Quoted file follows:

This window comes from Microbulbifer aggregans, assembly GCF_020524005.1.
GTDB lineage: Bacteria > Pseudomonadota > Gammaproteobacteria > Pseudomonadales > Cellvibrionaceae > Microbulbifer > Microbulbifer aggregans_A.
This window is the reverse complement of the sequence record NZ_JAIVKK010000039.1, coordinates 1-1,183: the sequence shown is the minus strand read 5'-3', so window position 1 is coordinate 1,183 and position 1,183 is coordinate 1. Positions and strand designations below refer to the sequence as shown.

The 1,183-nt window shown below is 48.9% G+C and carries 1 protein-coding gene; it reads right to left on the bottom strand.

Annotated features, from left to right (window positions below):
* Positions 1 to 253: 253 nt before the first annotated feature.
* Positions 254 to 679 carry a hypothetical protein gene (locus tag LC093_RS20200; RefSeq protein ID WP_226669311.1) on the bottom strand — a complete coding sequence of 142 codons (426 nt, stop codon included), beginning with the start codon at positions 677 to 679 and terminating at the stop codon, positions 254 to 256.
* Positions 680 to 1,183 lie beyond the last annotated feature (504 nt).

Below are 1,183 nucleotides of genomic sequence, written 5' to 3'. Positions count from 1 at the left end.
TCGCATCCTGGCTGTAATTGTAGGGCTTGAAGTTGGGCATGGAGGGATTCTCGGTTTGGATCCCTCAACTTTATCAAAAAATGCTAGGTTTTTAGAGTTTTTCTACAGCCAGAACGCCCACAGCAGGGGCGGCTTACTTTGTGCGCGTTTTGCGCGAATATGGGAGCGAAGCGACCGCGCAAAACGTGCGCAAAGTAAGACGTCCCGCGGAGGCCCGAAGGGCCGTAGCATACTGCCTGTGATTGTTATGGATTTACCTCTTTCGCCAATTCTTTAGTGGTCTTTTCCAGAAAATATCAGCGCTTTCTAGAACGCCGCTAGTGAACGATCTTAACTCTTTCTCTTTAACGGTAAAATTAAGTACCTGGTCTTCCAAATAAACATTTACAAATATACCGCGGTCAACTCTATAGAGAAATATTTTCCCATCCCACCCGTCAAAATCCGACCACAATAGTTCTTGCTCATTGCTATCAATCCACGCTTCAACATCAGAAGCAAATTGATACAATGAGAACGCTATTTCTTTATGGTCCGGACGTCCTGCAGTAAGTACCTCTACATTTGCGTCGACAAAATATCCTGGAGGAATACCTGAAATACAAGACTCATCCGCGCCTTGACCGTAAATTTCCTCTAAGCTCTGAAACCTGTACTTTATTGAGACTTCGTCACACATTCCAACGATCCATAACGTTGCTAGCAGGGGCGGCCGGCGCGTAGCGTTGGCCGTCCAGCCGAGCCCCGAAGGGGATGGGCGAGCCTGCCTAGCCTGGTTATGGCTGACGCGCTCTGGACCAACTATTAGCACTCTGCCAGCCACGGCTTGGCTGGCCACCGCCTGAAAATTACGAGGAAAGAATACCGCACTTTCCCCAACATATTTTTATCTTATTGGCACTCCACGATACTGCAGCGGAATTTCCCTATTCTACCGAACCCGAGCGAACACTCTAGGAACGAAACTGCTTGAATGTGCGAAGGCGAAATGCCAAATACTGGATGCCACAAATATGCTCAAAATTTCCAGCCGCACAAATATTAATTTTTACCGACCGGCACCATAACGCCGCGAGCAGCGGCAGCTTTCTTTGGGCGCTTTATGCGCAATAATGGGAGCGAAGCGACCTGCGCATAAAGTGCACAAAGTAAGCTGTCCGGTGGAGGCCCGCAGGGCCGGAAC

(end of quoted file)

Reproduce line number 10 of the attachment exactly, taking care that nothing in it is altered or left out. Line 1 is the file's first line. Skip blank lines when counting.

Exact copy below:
TCGCATCCTGGCTGTAATTGTAGGGCTTGAAGTTGGGCATGGAGGGATTCTCGGTTTGGATCCCTCAACTTTATCAAAAAATGCTAGGTTTTTAGAGTTTTTCTACAGCCAGAACGCCCACAGCAGGGGCGGCTTACTTTGTGCGCGTTTTGCGCGAATATGGGAGCGAAGCGACCGCGCAAAACGTGCGCAAAGTAAGACGTCCCGCGGAGGCCCGAAGGGCCGTAGCATACTGCCTGTGATTGTTATGGATTTACCTCTTTCGCCAATTCTTTAGTGGTCTTTTCCAGAAAATATCAGCGCTTTCTAGAACGCCGCTAGTGAACGATCTTAACTCTTTCTCTTTAACGGTAAAATTAAGTACCTGGTCTTCCAAATAAACATTTACAAATATACCGCGGTCAACTCTATAGAGAAATATTTTCCCATCCCACCCGTCAAAATCCGACCACAATAGTTCTTGCTCATTGCTATCAATCCACGCTTCAACATCAGAAGCAAATTGATACAATGAGAACGCTATTTCTTTATGGTCCGGACGTCCTGCAGTAAGTACCTCTACATTTGCGTCGACAAAATATCCTGGAGGAATACCTGAAATACAAGACTCATCCGCGCCTTGACCGTAAATTTCCTCTAAGCTCTGAAACCTGTACTTTATTGAGACTTCGTCACACATTCCAACGATCCATAACGTTGCTAGCAGGGGCGGCCGGCGCGTAGCGTTGGCCGTCCAGCCGAGCCCCGAAGGGGATGGGCGAGCCTGCCTAGCCTGGTTATGGCTGACGCGCTCTGGACCAACTATTAGCACTCTGCCAGCCACGGCTTGGCTGGCCACCGCCTGAAAATTACGAGGAAAGAATACCGCACTTTCCCCAACATATTTTTATCTTATTGGCACTCCACGATACTGCAGCGGAATTTCCCTATTCTACCGAACCCGAGCGAACACTCTAGGAACGAAACTGCTTGAATGTGCGAAGGCGAAATGCCAAATACTGGATGCCACAAATATGCTCAAAATTTCCAGCCGCACAAATATTAATTTTTACCGACCGGCACCATAACGCCGCGAGCAGCGGCAGCTTTCTTTGGGCGCTTTATGCGCAATAATGGGAGCGAAGCGACCTGCGCATAAAGTGCACAAAGTAAGCTGTCCGGTGGAGGCCCGCAGGGCCGGAAC